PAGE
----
Feb 1, 2012 at 1:17
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    @Shog9 But if that's still information that could be useful to south-central wisconsin turkey bow hunters (and it can't be sensibly broadened) what's there to lose by keeping it there? It might only benefit a small number of users but it is benefiting them - and it's doing no harm to anyone else.
    – berry120
    Feb 1, 2012 at 1:20
  • @berry: sure - that's a small base of users who are probably worth catering to. You and your buddies last Saturday is also a small (much, much smaller) base of users, but in this case probably too small to cater to specifically.
    – Shog9
    Feb 1, 2012 at 1:45
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    @Shog9 Ah sorry, I think I mis-read your first comment - I thought you meant that was a group also not worth catering for. If I understand correctly now then I agree!
    – berry120
    Feb 1, 2012 at 1:54

Just my £0.02 - I wouldn't say any of those questions were too localised personally - specialist, specific, somewhat localised questions are good because they enable precise answers.

If it was unlikely that anyone would ever need the answer to those questions I'd agree they were too localised but as far as I can see that's not the case - I for one could use an extensive list of wild camping spots in Europe for instance!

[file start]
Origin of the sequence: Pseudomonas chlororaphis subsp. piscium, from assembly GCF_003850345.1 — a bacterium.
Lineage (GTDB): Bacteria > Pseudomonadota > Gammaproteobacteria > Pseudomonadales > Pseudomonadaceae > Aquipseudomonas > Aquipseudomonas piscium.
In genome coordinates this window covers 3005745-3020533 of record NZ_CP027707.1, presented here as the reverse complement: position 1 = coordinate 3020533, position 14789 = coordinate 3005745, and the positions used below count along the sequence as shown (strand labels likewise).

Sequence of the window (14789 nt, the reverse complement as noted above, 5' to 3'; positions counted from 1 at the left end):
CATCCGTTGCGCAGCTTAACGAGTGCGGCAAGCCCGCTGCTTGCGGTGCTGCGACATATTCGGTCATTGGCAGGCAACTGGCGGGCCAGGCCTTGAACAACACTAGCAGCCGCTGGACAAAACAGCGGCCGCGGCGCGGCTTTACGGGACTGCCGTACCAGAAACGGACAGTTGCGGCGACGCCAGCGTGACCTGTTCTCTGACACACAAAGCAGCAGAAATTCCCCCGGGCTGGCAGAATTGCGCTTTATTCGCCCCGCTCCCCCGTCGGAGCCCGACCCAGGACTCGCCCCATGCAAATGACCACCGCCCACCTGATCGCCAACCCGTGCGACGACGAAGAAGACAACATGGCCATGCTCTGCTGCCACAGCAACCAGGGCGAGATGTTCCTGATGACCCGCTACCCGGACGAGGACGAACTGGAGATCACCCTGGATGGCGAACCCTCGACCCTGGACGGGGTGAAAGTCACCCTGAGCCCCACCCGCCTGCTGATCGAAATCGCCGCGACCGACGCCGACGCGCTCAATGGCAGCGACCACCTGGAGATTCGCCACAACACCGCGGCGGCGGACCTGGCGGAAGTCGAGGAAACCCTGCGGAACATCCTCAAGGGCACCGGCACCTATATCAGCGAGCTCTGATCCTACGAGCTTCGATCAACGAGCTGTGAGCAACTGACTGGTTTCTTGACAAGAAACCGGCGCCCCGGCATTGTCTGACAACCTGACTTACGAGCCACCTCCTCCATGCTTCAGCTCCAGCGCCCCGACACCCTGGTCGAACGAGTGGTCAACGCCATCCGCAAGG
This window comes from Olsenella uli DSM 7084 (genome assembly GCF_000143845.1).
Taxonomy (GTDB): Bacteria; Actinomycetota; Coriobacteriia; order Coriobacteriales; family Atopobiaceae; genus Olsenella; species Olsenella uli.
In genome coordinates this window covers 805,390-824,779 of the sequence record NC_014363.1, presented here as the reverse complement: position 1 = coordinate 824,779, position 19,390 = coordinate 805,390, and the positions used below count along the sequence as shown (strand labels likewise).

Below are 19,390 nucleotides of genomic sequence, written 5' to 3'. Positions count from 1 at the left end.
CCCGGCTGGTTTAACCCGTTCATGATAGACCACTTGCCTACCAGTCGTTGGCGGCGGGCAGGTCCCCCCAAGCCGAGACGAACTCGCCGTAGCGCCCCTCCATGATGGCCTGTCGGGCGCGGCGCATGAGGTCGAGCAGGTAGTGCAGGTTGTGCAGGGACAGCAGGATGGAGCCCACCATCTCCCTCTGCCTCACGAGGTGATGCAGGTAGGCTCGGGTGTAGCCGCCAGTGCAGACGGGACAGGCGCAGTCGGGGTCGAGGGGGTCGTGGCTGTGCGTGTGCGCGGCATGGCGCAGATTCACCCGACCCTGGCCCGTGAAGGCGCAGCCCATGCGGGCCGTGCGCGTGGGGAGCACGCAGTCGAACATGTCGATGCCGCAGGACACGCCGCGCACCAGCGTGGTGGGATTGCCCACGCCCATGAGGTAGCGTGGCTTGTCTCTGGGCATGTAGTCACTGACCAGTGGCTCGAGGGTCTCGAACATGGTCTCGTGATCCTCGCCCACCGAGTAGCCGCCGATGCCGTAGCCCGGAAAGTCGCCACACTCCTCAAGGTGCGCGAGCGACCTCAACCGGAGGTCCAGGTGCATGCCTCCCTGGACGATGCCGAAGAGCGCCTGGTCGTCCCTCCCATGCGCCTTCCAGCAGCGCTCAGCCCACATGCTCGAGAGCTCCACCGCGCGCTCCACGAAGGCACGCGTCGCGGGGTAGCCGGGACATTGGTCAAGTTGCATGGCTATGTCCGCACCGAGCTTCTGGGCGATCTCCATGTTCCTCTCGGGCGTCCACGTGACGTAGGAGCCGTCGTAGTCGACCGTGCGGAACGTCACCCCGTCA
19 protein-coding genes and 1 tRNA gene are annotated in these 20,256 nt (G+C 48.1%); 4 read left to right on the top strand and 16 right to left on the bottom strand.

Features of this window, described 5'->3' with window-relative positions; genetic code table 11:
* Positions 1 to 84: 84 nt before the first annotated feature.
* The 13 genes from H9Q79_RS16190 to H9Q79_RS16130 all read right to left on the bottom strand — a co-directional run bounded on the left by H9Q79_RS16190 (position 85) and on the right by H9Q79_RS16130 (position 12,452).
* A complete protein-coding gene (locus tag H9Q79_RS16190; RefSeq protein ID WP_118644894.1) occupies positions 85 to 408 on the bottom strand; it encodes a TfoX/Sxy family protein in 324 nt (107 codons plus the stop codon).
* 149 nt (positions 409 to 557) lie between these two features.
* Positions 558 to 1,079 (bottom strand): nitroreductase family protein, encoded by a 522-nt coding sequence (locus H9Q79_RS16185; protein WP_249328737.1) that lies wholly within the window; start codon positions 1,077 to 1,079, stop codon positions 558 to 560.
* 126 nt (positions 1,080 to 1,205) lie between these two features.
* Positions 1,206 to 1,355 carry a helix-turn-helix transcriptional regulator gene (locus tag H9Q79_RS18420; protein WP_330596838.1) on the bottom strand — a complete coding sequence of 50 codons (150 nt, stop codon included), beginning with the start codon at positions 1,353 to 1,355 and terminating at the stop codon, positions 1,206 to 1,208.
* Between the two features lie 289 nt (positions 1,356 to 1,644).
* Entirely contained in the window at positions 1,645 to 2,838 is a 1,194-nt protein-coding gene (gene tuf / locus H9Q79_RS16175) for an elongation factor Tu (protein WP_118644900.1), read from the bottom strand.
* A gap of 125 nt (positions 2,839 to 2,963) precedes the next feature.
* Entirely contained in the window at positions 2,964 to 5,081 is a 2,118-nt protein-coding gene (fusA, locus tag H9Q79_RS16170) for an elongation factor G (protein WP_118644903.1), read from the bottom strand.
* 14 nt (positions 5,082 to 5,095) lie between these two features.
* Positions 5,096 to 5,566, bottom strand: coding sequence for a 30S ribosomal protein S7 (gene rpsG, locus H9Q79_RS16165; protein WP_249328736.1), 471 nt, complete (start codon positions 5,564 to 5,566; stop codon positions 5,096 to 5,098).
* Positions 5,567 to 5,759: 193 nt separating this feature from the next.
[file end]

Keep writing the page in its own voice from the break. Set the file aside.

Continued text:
• What about questions regarding specific states in the US, or their international equivalents? Specific cities? "That trail down by the spring just across the bridge" would obviously be too localized, I'm trying to identify that line. Jan 24, 2012 at 23:36
  • The line for me would be locations within specific towns / villages - but not wider areas like counties / states or national parks. If you were talking about a specific beach for instance, I'd say that was too localised - beaches in a state or beaches in a county, not so.
    – berry120
    Jan 24, 2012 at 23:43

Recall that on the proposal page, there was a fairly highly upvoted announcement (+27) about this: